Posted Friday, October 21, 2011 10:50 AM
In a little over two weeks, New Jersey voters will head to the polls, and if history is any guide most of the incumbents on the ballot will be re-elected. Some will have a tougher time than others, and a few state pols will be looking for work come the morning of Nov. 9, but for the most part, the electorate – mad as it is – will send their reps back to Trenton for another couple of years.
The gambling community will be keeping more than a close eye on the only referendum on the ballot – a question that would put the state on record as favoring a legal challenge to the 1992 Professional and Amateur Sports Protection Act, which denies New Jersey (and most other states) the right to allow legal and regulated sports wagering.
New Jersey, which nearly two decades ago opted out of sports wagering when it had the chance to opt in, will be the point on the spear if voters indicate they are up for a court battle with the federal government over PASPSA. The court battle would likely take years, but the longest journey starts will a single step, in this case with voters headed to the... [More]
Posted Friday, October 14, 2011 11:39 AM
Are we ready for blackjack dealers dressed up like Mickey Mouse? Instead of Blazing 7s slot machines, you win if you line up Huey, Dewey and Louie after pulling the lever?
Central Florida, home to Disney World, wants a casino. At least some of the forward-thinking planners do. They’re looking hard at their neighbors to the south, who are laying the groundwork for a gigantic gambling/entertainment/shopping complex on the Miami waterfront, and thinking why not another one, in the Orlando area? Las Vegas is often called Disneyland for adults, so why not merge the two playgrounds? The cross-promotion possibilities are endless. How about a stripper pole in Cinderella’s castle?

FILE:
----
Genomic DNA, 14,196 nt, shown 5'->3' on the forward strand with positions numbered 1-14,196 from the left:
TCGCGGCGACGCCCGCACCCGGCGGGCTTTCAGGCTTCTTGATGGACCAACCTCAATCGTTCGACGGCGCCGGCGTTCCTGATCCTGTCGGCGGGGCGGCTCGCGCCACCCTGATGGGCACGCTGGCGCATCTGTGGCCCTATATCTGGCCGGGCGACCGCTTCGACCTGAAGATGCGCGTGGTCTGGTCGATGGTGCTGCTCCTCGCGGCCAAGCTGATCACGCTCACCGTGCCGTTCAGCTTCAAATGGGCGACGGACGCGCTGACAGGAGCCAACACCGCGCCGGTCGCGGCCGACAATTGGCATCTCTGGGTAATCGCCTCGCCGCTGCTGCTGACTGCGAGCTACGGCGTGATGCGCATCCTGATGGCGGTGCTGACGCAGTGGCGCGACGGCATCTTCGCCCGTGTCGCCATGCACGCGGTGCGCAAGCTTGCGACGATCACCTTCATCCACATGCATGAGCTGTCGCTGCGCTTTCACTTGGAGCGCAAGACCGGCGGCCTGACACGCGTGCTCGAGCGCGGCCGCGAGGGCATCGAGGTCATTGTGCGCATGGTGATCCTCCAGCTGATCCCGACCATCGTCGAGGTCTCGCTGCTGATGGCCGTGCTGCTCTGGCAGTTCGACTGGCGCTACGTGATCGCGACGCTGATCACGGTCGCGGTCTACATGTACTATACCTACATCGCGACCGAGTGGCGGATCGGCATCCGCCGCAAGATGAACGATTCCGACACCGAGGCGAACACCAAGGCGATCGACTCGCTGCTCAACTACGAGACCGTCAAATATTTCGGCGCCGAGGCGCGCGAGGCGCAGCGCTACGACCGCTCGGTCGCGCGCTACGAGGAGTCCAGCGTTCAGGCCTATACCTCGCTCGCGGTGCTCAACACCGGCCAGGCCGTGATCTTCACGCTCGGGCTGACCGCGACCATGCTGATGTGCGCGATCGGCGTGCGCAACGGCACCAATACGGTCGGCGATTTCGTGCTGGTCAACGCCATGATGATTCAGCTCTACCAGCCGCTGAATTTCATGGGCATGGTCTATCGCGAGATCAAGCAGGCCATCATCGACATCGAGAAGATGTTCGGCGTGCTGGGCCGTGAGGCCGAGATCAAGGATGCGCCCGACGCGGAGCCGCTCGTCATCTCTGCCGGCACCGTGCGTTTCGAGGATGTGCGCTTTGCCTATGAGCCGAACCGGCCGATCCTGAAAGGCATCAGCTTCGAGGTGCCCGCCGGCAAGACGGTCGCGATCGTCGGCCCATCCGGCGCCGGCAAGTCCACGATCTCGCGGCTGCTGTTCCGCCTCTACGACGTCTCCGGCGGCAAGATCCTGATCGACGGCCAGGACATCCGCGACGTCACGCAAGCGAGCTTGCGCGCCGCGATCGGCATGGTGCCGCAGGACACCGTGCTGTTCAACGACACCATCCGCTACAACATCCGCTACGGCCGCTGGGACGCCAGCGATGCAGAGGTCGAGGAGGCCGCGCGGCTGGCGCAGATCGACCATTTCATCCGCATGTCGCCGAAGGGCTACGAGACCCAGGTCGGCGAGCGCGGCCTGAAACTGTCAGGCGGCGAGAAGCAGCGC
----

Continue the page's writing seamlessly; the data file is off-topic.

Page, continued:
It’s all about the money, of course, and folks in Central Florida are concerned that big-time gambling in Miami-Dade and Broward counties will lure away some of the Orlando area's 30.5 million yearly visitors. If the Miami complex is built, families can bypass Orlando and spen... [More]
Posted Thursday, October 06, 2011 11:44 AM
Late to embrace the online gambling phenomena, big-time Vegas casinos have come to the conclusion that betting online will be a good thing – especially for the big-time Vegas casinos. Even if some players will stay at home rather than trek to the casino, the alternative – not having a line in the water when the fish are biting – is uncomfortable for the Wynns, LV Sands and Caesars.
But even as the land-based casino giants finally and somewhat reluctantly embrace at least the concept of allowing people to gamble online, there is still talk that every person wagering while logged on takes away a potential customer who might book a flight to Vegas and settle in at a craps table.
Some gambling experts at the Global Gaming Expo in Las Vegas this week say the concern is overblown, and that online gambling and the full casino experience create tremendous cross-promotion opportunities. In addition, the legalization of online play would probably create an even larger customer base, easing the concern among casino suits that online players would peel away bricks-and-mortar customers because it’s more convenient to play at home.
"It's a matter of retention," said Vahe Baloulian of eGaming Partners Inc. in Los Angeles. "It's also a matter of bringing new clients in by using online gaming."
In many states lottery officials have warned that allowing construction of casinos would either kill or seriously cripple the scratch-ticket cash cow that helps fund local p... [More]